My next video clip is cartoon clip teaching about the research of an ornithologist that has been researching intelligence of crows. One of the things he discovered is that crows can recognize people. Crows not only recognized people, but they can also teach their offspring to recognize the same person. The crows teaching their young is not part of this video clip, but it is part of a documentary on PBS.

My favorite entertainment videos is a series called Standard Deviants. This series is by a group called Cerebellum Corp. These videos are made by professors and university graduate students and include a variety of topics in science, math, and many others. My students sometimes try to say they are corny, but I know they enjoy them also maybe not as much as me. I have even had students ask me to design a lesson so that they could make standard deviant videos. I have a couple of great videos made by students who love Standard Deviants as much as me. If I could figure out how to put them on here I would share, but I think I would have to pay to upload them. So I will share a trailer from YouTube of Standard Deviants instead.

Literature Cited

McDonald, Jason K (2009). Imaginative instruction: what master storytellers can teach instructional designers. Taylor and Francis Online, Volume(46) Issue (2). Retrieved March 9, 2013, from


About jdoster17

I am a teacher in bush Alaska. I have a Bachelor’s Degree in Limnology and a Master’s Degree in Biology from the University of Central Florida (UCF). My Master’s Thesis was Analysis of Reproductive and Spatial Nesting Patterns of a Wading Bird Colony at Gatorland, Orange County, Florida. This research was an integrated approach including reproductive ecology, ornithology, landscape ecology, wetland ecology, and statistics. I also attended the University of Memphis and earned 12 credits towards a Ph.D. in Biology. I will graduate from the University of Alaska Fairbanks in May, 2012 with a Masters in Education. I received my three year teaching certificate for the state of Alaska in October 2005 and my five year Professional certificate for the school year 2008/2009. I am highly qualified in accordance with NCLB to teach biology, chemistry and art through college credits and degrees. I have completed and passed PRAXIS II for Earth Science and Physical Science. At present I am highly qualified to teach art, biology, chemistry, earth science, life science, and physical science.
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5 Responses to Instructional Storytelling

  1. Larry Mitchell says:

    Enjoyed the read … I am finding that Instructional Storytelling is just one big venue of exploration. I have enjoyed seeing how each person has embraced this assignment in a slightly different way as it reveals more about each person’s interests within the context of the overall assignment.

    • jdoster17 says:

      Thanks after I looked at other posts I thought I did this one completely wrong. I agree with you I could spend infinite amount of time exploring instructional storytelling. Storytelling is such a large part of teaching telling students our stories to engage them and more importantly listening to theirs.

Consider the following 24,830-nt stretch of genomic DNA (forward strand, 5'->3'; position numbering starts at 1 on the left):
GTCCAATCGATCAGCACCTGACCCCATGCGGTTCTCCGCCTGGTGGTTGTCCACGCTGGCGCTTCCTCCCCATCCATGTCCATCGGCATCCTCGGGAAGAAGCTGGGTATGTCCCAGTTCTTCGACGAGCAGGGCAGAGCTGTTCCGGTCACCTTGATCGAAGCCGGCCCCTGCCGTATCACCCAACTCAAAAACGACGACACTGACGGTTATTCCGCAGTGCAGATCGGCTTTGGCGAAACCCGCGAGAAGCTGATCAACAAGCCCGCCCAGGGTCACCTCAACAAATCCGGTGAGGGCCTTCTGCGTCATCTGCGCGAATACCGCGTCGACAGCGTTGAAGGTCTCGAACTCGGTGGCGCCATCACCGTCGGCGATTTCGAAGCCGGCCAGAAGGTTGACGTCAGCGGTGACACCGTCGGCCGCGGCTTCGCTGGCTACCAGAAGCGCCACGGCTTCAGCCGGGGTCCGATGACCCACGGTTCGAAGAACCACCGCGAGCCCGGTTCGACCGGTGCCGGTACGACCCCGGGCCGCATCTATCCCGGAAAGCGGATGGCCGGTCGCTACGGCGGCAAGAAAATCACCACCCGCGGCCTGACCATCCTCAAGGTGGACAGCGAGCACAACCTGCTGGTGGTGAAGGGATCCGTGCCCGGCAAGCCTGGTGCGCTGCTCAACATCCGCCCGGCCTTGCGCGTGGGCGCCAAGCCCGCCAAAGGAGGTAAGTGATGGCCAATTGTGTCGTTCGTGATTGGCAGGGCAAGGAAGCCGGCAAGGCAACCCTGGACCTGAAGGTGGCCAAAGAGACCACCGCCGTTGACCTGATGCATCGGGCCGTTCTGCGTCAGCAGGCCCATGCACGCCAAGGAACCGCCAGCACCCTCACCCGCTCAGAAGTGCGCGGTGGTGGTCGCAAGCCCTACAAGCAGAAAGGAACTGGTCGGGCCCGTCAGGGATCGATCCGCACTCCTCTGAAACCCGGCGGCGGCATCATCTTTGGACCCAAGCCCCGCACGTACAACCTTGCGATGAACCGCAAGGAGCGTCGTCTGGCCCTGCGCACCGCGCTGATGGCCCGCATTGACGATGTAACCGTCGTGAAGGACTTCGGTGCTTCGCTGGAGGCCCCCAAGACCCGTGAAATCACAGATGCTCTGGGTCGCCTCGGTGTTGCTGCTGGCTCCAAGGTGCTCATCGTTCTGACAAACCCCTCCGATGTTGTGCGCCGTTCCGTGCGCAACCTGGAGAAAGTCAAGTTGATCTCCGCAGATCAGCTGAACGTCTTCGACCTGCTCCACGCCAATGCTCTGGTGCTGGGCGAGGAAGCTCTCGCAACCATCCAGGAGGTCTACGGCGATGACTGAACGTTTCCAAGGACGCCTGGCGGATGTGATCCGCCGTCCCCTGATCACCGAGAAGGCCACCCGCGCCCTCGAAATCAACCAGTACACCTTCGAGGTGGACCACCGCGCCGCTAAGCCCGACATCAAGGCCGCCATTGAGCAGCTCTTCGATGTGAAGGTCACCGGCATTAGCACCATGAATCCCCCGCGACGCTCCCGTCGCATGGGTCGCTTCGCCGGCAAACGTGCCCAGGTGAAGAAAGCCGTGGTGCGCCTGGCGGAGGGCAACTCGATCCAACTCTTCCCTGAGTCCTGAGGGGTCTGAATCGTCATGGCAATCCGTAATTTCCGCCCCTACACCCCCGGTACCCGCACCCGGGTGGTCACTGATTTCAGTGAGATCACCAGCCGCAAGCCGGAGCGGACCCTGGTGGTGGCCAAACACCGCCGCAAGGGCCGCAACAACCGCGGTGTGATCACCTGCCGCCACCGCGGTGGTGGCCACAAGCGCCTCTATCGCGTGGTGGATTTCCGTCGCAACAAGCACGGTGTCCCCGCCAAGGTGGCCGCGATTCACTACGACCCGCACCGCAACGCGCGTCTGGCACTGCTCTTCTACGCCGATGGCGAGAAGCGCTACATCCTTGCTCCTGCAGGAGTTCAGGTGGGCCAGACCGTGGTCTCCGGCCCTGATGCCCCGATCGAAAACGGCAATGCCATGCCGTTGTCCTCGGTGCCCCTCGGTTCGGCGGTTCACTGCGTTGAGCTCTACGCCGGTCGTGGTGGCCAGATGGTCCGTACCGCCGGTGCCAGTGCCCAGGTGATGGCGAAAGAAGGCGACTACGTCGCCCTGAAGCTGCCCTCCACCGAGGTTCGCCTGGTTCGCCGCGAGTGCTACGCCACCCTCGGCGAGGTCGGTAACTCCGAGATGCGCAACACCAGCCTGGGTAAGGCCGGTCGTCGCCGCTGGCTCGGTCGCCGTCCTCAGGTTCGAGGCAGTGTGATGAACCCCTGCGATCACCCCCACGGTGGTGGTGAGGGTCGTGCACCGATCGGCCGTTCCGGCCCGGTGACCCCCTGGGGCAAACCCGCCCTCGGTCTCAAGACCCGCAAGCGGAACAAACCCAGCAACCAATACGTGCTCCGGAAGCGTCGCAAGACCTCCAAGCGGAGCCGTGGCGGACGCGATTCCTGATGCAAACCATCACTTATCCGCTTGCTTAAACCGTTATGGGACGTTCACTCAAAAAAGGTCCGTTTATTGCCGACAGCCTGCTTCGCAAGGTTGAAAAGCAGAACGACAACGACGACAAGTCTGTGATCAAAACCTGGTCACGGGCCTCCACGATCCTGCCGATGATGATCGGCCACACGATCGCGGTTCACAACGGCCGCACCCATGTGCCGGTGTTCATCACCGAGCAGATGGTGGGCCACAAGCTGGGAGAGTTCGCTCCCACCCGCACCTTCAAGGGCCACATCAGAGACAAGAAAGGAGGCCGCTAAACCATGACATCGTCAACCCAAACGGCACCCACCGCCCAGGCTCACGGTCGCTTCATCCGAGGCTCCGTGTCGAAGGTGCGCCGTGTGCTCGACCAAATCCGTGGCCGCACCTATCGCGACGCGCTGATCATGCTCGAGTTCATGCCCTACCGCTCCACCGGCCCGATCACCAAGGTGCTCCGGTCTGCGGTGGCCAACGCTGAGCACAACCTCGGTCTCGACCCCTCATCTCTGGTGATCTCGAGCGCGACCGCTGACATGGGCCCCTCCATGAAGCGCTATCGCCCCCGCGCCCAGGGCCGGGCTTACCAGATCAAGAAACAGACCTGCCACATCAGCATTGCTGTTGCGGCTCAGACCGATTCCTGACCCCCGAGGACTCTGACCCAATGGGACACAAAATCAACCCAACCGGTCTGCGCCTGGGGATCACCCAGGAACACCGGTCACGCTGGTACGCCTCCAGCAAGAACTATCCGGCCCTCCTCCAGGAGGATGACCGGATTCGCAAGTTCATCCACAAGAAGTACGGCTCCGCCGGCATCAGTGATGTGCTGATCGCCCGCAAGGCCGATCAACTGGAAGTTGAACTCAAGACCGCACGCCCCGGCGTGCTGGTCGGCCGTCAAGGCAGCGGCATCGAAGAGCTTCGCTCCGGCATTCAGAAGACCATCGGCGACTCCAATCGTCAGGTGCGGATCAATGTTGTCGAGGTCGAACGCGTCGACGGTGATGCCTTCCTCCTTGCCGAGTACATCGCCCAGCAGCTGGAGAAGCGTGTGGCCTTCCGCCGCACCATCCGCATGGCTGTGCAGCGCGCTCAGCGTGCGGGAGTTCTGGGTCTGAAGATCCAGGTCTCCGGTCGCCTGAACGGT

2. Kristine rosevear says:

    Your approach was different than mine, but it worked great. Finding an instructional video that is a good example of all three parts of filmmaking is extremely difficult. With your approach you were able to find a good example for each part. A little blurb about how each of the videos could fulfill all the aspects and become more effective would be a good addition to your entry.

    I enjoyed the videos you chose and how you shared teaching ideas with us. Thanks! Good work.

  3. Edward Alexander says:

    I enjoyed this post. It started off a little slow, going over the reading and so forth, but it started to pick up some steam towards the middle. I liked a couple of the videos a lot, and I found myself just enjoying Bill Nye and the bit about the crows, so I think they were very good examples of instructional storytelling. I thought Bill’s explanation of letting students discover things on their own as a method was great.

  4. Kelly Gebauer says:

    Interesting choices for videos and I especially enjoyed the ones you picked for the entertainment principal. I agree with the above comments. All the content is there it just needs a little reworking to make it flow. Also a conclusion would be nice at the end to bring everything back together. It has a academic feel to it and I found myself not as engaged as I have been in you previous blog entries. Maybe do a mini break down for each instructional video commenting on which principle is strong or weak. It is clear you have a grasp on what each of the principles are and you explain them well. I would just like that discussion to be integrated with your videos a little bit more, if that makes sense. Thanks for sharing.

    Technical stuff for APA. Use References instead of Literature Cited.